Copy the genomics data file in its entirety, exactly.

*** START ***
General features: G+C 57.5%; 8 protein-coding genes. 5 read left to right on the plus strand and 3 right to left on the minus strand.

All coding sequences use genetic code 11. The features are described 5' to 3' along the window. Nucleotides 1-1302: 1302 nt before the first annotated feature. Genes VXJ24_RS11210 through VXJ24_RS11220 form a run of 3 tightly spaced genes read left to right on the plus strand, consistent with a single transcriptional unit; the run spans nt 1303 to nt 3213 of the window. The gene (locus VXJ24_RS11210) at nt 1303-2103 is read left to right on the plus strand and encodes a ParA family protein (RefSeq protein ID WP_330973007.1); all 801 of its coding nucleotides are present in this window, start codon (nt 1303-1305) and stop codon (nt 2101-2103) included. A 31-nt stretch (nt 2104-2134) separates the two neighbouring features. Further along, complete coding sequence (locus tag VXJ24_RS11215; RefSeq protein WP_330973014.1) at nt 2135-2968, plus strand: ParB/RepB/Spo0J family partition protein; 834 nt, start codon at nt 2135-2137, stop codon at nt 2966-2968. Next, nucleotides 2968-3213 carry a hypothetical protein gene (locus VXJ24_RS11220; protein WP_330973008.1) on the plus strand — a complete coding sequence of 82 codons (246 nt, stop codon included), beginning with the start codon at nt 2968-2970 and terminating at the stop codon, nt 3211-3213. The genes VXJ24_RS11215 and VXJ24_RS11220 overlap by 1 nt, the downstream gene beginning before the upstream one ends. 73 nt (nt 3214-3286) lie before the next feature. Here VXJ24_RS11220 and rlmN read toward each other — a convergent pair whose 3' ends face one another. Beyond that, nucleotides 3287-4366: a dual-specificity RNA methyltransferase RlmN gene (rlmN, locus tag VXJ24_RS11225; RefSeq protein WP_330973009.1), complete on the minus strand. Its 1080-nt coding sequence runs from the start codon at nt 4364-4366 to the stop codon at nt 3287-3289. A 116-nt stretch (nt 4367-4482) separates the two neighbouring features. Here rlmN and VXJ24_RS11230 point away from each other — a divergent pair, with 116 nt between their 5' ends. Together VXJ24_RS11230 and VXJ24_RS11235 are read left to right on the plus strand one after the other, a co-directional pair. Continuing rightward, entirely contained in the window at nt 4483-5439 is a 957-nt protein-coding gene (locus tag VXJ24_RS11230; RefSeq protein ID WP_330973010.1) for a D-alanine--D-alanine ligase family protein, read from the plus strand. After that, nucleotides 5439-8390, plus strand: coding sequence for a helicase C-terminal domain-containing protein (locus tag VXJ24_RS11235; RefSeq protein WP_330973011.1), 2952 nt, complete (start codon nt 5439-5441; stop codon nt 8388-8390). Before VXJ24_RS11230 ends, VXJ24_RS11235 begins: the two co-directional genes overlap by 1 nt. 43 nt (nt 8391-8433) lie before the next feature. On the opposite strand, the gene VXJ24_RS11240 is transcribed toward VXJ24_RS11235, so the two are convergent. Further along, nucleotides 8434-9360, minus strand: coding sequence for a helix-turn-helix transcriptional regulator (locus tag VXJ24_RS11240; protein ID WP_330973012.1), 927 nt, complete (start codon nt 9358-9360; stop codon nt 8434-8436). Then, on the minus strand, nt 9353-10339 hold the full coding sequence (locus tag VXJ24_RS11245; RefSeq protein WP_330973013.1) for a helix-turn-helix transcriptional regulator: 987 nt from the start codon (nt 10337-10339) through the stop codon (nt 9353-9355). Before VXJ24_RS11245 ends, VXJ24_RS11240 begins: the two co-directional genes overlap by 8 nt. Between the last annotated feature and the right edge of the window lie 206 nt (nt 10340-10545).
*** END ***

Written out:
General features: G+C 57.5%; 8 protein-coding genes. 5 read left to right on the plus strand and 3 right to left on the minus strand.

All coding sequences use genetic code 11. The features are described 5' to 3' along the window. Nucleotides 1-1302: 1302 nt before the first annotated feature. Genes VXJ24_RS11210 through VXJ24_RS11220 form a run of 3 tightly spaced genes read left to right on the plus strand, consistent with a single transcriptional unit; the run spans nt 1303 to nt 3213 of the window. The gene (locus VXJ24_RS11210) at nt 1303-2103 is read left to right on the plus strand and encodes a ParA family protein (RefSeq protein ID WP_330973007.1); all 801 of its coding nucleotides are present in this window, start codon (nt 1303-1305) and stop codon (nt 2101-2103) included. A 31-nt stretch (nt 2104-2134) separates the two neighbouring features. Further along, complete coding sequence (locus tag VXJ24_RS11215; RefSeq protein WP_330973014.1) at nt 2135-2968, plus strand: ParB/RepB/Spo0J family partition protein; 834 nt, start codon at nt 2135-2137, stop codon at nt 2966-2968. Next, nucleotides 2968-3213 carry a hypothetical protein gene (locus VXJ24_RS11220; protein WP_330973008.1) on the plus strand — a complete coding sequence of 82 codons (246 nt, stop codon included), beginning with the start codon at nt 2968-2970 and terminating at the stop codon, nt 3211-3213. The genes VXJ24_RS11215 and VXJ24_RS11220 overlap by 1 nt, the downstream gene beginning before the upstream one ends. 73 nt (nt 3214-3286) lie before the next feature. Here VXJ24_RS11220 and rlmN read toward each other — a convergent pair whose 3' ends face one another. Beyond that, nucleotides 3287-4366: a dual-specificity RNA methyltransferase RlmN gene (rlmN, locus tag VXJ24_RS11225; RefSeq protein WP_330973009.1), complete on the minus strand. Its 1080-nt coding sequence runs from the start codon at nt 4364-4366 to the stop codon at nt 3287-3289. A 116-nt stretch (nt 4367-4482) separates the two neighbouring features. Here rlmN and VXJ24_RS11230 point away from each other — a divergent pair, with 116 nt between their 5' ends. Together VXJ24_RS11230 and VXJ24_RS11235 are read left to right on the plus strand one after the other, a co-directional pair. Continuing rightward, entirely contained in the window at nt 4483-5439 is a 957-nt protein-coding gene (locus tag VXJ24_RS11230; RefSeq protein ID WP_330973010.1) for a D-alanine--D-alanine ligase family protein, read from the plus strand. After that, nucleotides 5439-8390, plus strand: coding sequence for a helicase C-terminal domain-containing protein (locus tag VXJ24_RS11235; RefSeq protein WP_330973011.1), 2952 nt, complete (start codon nt 5439-5441; stop codon nt 8388-8390). Before VXJ24_RS11230 ends, VXJ24_RS11235 begins: the two co-directional genes overlap by 1 nt. 43 nt (nt 8391-8433) lie before the next feature. On the opposite strand, the gene VXJ24_RS11240 is transcribed toward VXJ24_RS11235, so the two are convergent. Further along, nucleotides 8434-9360, minus strand: coding sequence for a helix-turn-helix transcriptional regulator (locus tag VXJ24_RS11240; protein ID WP_330973012.1), 927 nt, complete (start codon nt 9358-9360; stop codon nt 8434-8436). Then, on the minus strand, nt 9353-10339 hold the full coding sequence (locus tag VXJ24_RS11245; RefSeq protein WP_330973013.1) for a helix-turn-helix transcriptional regulator: 987 nt from the start codon (nt 10337-10339) through the stop codon (nt 9353-9355). Before VXJ24_RS11245 ends, VXJ24_RS11240 begins: the two co-directional genes overlap by 8 nt. Between the last annotated feature and the right edge of the window lie 206 nt (nt 10340-10545).